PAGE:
When they rowed in behind the Belfast Agreement it was–I think–because they believed (or were encouraged to believe) that they would finally achieve political parity.
For years they looked on with envy as Sinn Fein delivered on the ground for their working class base, as well as reaching out more widely to a middle class vote and getting their platform included in the Programme for Government.
The loyalist/unionist working classes remain disconnected from the political process and disconnected from the peace process: believing that neither process (and yes, they are different processes) has delivered dividends for them.
They feel disconnected, too, from mainstream unionism, claiming that neither the DUP nor the UUP, let alone the TUV, UKIP or the local Conservatives speak for them, or even understands them.
When it was founded in 1971 the DUP tapped into the anti ‘big house’ unionism of working class loyalist/unionists who were hostile to the reforms of O’Neill, Chichester-Clark and then Faulkner.
William Craig’s (a stereotypical example of the unionist middle class) Vanguard Party also tapped into that working class discontent and fear. Many of the young men who were the target audience for Vanguard and the DUP in the early 1970s ended up in the UDA, while others drifted into the UVF.
Interestingly, the unionist/loyalist vote has not rallied around either the PUP or Gary McMichael’s Ulster Democratic Party (which has now disappeared). Does that suggest that they are reluctant to vote for parties which are linked to loyalist paramilitarism?
Does it further suggest that their reluctance to vote for them may be linked to a perception that these paramilitaries are too busy lining their pockets from criminal activity or too likely to have been double agents for various security forces?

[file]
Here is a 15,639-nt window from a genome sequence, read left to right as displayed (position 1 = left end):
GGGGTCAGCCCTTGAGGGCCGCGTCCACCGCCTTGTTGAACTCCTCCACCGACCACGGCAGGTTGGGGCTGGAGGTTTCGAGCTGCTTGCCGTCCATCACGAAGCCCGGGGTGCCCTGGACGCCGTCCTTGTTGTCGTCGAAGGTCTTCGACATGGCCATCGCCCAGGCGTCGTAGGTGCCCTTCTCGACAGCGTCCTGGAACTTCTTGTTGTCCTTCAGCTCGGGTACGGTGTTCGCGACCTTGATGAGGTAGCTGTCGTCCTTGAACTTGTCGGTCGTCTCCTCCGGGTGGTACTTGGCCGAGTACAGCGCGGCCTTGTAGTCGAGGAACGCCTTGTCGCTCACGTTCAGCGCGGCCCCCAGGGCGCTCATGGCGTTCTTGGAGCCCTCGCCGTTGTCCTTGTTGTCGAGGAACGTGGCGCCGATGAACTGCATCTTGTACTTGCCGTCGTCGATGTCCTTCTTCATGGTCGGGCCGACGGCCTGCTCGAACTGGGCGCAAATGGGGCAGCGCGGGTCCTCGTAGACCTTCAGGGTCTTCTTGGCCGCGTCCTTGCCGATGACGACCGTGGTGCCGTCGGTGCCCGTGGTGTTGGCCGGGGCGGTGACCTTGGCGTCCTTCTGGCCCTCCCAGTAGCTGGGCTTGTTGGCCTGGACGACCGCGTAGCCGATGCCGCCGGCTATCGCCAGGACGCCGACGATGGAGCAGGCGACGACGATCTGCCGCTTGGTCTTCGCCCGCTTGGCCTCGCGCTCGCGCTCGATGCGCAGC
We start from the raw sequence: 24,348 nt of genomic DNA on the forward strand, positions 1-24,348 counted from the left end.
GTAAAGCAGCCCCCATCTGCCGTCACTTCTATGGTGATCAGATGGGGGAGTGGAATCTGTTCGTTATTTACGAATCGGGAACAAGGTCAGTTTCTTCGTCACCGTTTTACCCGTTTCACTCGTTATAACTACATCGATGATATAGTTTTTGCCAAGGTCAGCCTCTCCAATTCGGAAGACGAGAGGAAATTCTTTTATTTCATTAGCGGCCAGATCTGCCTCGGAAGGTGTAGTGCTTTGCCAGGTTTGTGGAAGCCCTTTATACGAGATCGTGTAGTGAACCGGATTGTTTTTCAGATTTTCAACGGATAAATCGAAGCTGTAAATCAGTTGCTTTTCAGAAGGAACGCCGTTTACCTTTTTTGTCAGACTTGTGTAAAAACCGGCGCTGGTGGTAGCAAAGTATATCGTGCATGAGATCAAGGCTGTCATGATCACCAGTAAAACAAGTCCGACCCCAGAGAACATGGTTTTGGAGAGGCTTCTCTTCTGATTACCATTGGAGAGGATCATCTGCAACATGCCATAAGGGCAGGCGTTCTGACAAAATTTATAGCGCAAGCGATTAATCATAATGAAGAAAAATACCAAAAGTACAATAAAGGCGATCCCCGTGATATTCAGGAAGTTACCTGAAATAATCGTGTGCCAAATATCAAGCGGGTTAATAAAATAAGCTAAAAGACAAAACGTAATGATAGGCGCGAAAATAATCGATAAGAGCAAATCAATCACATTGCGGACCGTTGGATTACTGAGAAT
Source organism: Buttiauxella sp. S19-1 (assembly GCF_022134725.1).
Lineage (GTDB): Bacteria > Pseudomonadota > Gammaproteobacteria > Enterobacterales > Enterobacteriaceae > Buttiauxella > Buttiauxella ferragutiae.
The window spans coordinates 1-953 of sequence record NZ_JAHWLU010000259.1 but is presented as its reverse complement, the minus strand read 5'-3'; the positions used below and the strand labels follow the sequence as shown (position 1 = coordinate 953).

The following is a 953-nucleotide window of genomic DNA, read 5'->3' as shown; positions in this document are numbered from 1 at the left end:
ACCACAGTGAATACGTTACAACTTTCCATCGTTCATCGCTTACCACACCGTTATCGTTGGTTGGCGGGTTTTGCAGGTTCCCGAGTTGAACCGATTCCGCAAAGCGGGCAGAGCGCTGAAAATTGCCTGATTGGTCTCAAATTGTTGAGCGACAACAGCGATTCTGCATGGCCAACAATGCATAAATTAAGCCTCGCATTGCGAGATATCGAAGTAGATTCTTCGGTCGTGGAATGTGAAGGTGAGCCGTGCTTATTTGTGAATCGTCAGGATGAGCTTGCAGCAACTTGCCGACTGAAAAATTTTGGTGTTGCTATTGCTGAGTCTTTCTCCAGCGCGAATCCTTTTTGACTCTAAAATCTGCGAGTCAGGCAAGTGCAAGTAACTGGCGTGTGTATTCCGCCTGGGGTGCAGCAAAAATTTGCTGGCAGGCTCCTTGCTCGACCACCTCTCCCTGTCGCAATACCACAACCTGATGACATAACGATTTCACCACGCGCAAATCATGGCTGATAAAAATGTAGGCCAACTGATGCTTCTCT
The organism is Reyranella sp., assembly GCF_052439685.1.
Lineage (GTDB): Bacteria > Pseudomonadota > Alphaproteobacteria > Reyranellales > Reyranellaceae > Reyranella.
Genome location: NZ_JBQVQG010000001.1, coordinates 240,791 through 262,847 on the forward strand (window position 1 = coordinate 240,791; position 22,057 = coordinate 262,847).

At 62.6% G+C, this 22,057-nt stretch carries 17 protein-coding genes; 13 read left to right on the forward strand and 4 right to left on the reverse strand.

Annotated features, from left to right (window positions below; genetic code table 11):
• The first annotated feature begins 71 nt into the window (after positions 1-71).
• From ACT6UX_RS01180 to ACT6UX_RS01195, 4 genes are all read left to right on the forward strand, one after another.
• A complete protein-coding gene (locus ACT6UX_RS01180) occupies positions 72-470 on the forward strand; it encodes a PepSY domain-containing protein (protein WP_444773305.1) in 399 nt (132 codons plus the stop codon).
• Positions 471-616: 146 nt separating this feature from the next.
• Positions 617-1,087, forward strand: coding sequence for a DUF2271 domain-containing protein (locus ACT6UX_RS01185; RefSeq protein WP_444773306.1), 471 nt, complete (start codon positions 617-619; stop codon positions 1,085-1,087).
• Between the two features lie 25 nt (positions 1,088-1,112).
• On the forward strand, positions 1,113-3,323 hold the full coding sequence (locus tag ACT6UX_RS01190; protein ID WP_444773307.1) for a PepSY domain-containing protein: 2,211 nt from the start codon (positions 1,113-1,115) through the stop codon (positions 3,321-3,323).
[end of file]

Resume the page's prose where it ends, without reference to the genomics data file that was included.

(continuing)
Or maybe they won’t vote for them because, unlike Sinn Fein, they don’t seem to deliver for them.
What has been apparent over the last few weeks is that there is no central, coordinated message from the protesters. While there is clear evidence of disconnect and disengagement, there is very little evidence of a ‘we-must-tick-the-following-boxes agenda.’
And no new spokesmen to put their case articulately and non-threateningly to the media and wider public. Put bluntly, you can’t easily communicate behind a mask and nor can you advocate democracy while holding a brick.
Yet it needs to be remembered that the unionist/loyalist working classes represent a significant demograph—with probably enough votes to add a few seats to the unionist tally on Belfast City Council and maybe even an extra 1 or 2 MLAs.
But mobilisation is something they need to do for themselves. Being patted on the head by the DUP or UUP—with vague promises to ‘listen to your concerns’ is not the answer.